By default, the entire input is parsed. You can pass ranges, which should be a sorted array of non-empty, non-overlapping ranges, to parse only those ranges. The tree returned in that case will start at ranges[0].from.

fragments⁠?: readonly TreeFragment[],
ranges⁠?: readonly {fromnumber, tonumber}[]
) → Tree

Run a full parse, returning the resulting tree.

interface Input

This is the interface parsers use to access the document. To run Lezer directly on your own document data structure, you have to write an implementation of it.

length: number

The length of the document.

chunk(fromnumber) → string

Get the chunk after the given position. The returned string should start at from and, if that isn't the end of the document, may be of any length greater than zero.

lineChunks: boolean

Indicates whether the chunks already end at line breaks, so that client code that wants to work by-line can avoid re-scanning them for line breaks. When this is true, the result of chunk() should either be a single line break, or the content between from and the next line break.

read(fromnumber, tonumber) → string

Read the part of the document between the given positions.

interface PartialParse

Interface used to represent an in-progress parse, which can be moved forward piece-by-piece.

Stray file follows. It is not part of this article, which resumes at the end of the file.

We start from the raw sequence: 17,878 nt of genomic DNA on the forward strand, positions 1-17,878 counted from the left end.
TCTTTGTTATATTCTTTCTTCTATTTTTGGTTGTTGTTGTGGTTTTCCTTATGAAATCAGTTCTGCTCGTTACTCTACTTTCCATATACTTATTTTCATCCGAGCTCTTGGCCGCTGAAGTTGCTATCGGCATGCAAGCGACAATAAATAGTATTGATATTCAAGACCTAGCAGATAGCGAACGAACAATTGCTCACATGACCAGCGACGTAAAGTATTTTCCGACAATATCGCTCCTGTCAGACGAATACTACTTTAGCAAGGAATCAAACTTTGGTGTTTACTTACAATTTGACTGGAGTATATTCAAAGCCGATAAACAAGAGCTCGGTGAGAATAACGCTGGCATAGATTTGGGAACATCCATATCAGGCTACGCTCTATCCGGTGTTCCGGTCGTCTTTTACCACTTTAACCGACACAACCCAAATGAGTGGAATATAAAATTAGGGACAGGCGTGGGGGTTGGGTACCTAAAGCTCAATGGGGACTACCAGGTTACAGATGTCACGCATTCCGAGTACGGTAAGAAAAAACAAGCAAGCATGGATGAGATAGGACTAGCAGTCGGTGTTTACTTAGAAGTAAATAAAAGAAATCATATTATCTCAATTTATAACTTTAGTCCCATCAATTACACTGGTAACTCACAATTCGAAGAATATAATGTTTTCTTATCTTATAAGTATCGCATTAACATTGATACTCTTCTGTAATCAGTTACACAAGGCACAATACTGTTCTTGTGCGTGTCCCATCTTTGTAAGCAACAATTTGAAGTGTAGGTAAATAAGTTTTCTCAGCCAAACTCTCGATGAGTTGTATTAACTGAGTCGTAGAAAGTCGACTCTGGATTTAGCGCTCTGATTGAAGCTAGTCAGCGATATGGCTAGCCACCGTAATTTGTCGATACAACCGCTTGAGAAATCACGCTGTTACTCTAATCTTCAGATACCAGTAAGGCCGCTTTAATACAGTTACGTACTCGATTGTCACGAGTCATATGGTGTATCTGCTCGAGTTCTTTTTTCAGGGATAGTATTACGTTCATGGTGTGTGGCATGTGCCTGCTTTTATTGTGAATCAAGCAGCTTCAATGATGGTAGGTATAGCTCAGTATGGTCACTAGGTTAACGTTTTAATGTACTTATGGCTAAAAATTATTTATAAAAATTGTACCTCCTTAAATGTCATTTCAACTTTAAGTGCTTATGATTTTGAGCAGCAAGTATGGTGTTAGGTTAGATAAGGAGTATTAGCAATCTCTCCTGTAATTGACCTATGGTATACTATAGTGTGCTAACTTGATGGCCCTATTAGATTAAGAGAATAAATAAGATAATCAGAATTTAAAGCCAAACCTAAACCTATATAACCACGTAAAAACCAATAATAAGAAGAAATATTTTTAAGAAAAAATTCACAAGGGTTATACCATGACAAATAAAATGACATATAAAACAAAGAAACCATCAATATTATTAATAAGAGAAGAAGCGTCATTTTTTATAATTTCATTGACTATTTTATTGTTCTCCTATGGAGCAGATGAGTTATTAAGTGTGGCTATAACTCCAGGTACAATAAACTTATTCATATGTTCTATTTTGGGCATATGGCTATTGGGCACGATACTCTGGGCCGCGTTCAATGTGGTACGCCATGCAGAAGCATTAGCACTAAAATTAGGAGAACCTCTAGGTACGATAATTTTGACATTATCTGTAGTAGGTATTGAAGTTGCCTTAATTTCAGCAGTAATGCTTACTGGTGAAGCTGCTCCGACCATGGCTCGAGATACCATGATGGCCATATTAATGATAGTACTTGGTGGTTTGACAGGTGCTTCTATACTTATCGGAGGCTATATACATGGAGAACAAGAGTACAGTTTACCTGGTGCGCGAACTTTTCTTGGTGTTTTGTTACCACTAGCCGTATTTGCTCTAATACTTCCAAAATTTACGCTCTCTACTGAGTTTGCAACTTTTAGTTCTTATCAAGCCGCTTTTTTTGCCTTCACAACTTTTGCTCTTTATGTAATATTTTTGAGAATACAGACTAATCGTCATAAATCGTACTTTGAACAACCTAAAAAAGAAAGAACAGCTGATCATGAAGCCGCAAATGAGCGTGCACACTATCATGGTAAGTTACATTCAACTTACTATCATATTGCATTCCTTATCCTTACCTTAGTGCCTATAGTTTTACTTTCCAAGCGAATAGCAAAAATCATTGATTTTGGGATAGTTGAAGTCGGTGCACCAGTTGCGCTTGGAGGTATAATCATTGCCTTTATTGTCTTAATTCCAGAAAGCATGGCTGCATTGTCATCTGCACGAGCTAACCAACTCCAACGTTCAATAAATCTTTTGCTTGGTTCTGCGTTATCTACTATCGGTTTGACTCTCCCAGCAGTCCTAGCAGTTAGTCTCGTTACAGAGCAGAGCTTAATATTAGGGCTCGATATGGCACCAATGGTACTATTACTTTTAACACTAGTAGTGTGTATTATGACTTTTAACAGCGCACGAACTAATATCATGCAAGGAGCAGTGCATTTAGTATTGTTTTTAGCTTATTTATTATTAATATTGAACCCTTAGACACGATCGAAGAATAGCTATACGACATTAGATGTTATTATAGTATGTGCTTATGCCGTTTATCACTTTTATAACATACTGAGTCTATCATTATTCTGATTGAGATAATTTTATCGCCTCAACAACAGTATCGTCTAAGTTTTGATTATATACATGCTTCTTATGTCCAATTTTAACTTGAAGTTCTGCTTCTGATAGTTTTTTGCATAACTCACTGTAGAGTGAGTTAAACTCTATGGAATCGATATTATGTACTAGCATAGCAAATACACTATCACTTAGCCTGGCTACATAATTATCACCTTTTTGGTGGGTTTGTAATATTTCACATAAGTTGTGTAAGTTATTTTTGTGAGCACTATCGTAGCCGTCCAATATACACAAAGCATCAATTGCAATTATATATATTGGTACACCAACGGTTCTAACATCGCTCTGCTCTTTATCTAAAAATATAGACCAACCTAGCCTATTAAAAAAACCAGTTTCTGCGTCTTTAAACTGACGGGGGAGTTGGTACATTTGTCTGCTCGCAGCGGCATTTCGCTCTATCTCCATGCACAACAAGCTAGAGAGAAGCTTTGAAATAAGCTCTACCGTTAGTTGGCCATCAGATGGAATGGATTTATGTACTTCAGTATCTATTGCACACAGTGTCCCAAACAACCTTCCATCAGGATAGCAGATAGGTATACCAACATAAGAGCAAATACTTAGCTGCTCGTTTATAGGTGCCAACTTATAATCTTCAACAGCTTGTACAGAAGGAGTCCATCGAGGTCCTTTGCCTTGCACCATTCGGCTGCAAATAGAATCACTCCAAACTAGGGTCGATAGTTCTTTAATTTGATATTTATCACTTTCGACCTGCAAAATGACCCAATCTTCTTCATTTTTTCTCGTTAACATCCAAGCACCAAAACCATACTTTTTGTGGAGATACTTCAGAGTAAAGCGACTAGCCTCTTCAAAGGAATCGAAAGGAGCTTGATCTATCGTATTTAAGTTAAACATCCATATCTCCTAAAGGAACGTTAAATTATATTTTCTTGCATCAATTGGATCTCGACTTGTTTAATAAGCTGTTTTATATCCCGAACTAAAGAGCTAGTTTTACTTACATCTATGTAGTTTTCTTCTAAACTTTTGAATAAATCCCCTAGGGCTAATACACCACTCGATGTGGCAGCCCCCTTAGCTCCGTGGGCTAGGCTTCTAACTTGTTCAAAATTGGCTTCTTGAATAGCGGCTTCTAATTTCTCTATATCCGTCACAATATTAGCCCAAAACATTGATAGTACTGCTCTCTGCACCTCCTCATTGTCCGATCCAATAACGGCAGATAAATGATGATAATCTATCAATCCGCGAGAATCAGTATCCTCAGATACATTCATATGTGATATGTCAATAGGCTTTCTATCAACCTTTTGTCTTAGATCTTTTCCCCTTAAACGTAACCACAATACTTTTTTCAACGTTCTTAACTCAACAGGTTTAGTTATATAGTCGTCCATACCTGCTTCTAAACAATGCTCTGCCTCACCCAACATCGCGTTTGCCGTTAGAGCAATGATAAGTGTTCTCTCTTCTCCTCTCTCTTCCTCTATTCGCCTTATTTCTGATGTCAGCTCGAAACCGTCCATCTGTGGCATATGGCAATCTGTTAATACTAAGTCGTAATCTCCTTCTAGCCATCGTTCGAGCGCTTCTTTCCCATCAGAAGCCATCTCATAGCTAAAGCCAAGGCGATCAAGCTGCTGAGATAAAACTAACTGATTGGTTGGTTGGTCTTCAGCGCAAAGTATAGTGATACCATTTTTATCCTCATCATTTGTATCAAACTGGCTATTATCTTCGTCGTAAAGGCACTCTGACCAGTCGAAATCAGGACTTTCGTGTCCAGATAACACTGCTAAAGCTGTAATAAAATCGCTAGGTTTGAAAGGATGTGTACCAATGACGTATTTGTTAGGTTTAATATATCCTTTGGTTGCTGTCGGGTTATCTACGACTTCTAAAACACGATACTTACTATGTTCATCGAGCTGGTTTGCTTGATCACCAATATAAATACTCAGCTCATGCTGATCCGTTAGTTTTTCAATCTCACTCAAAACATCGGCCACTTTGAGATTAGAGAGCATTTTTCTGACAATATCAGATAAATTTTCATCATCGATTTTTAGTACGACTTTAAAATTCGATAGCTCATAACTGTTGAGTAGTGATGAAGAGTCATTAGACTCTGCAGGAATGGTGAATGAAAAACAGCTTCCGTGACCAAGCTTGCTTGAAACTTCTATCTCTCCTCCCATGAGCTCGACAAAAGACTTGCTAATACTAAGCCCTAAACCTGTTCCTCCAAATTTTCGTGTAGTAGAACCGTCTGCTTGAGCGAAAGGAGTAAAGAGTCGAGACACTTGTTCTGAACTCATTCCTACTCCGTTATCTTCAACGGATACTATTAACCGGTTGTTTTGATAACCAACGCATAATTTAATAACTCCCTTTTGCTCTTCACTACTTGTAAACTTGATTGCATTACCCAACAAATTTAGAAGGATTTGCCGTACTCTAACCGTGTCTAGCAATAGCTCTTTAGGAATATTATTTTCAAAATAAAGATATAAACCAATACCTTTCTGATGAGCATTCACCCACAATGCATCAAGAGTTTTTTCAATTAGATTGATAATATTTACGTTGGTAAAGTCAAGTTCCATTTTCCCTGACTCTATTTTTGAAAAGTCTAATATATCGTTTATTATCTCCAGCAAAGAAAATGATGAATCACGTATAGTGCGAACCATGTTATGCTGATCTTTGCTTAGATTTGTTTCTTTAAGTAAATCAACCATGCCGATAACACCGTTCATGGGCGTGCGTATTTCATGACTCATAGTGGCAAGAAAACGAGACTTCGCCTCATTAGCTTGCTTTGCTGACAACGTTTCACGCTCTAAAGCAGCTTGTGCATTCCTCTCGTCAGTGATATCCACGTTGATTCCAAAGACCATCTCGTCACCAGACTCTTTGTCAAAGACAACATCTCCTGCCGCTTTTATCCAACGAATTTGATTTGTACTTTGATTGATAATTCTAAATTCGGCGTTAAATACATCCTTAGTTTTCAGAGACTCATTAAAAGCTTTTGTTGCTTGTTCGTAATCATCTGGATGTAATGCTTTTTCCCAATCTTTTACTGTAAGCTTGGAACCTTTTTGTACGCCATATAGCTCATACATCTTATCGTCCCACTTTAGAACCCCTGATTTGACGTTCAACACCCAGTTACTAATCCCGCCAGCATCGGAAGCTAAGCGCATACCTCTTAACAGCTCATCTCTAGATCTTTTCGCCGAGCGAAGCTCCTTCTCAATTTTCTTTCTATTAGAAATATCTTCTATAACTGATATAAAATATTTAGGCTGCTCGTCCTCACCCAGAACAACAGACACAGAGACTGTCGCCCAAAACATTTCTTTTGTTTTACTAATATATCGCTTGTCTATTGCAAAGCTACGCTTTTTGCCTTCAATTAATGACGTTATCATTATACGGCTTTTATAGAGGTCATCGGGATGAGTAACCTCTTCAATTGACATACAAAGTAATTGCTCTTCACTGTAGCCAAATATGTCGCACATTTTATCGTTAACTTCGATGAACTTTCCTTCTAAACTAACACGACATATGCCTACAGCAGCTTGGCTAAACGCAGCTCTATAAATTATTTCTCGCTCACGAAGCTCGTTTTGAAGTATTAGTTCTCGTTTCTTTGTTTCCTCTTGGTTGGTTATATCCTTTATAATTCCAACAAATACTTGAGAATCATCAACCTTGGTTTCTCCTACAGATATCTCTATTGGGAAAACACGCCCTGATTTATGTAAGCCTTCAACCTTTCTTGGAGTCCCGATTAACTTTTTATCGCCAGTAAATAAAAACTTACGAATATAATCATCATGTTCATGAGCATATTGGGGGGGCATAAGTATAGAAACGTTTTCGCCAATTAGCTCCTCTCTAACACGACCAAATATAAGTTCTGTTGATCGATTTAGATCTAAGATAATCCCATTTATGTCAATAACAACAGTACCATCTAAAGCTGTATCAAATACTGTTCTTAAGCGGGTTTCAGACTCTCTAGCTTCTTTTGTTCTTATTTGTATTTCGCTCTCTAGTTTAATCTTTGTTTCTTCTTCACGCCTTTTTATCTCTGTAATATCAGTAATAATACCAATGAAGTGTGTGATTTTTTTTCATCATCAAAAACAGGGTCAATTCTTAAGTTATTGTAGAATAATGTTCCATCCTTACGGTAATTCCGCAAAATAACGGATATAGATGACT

advance() → Tree | null

Advance the parse state by some amount. Will return the finished syntax tree when the parse completes.

parsedPos: number

The position up to which the document has been parsed. Note that, in multi-pass parsers, this will stay back until the last pass has moved past a given position.


Tell the parse to not advance beyond the given position. advance will return a tree when the parse has reached the position. Note that, depending on the parser algorithm and the state of the parse when stopAt was called, that tree may contain nodes beyond the position. It is an error to call stopAt with a higher position than it's current value.

stoppedAt: number | null

Reports whether stopAt has been called on this parse.

type ParseWrapper = fn(
fragmentsreadonly TreeFragment[],
rangesreadonly {fromnumber, tonumber}[]
) → PartialParse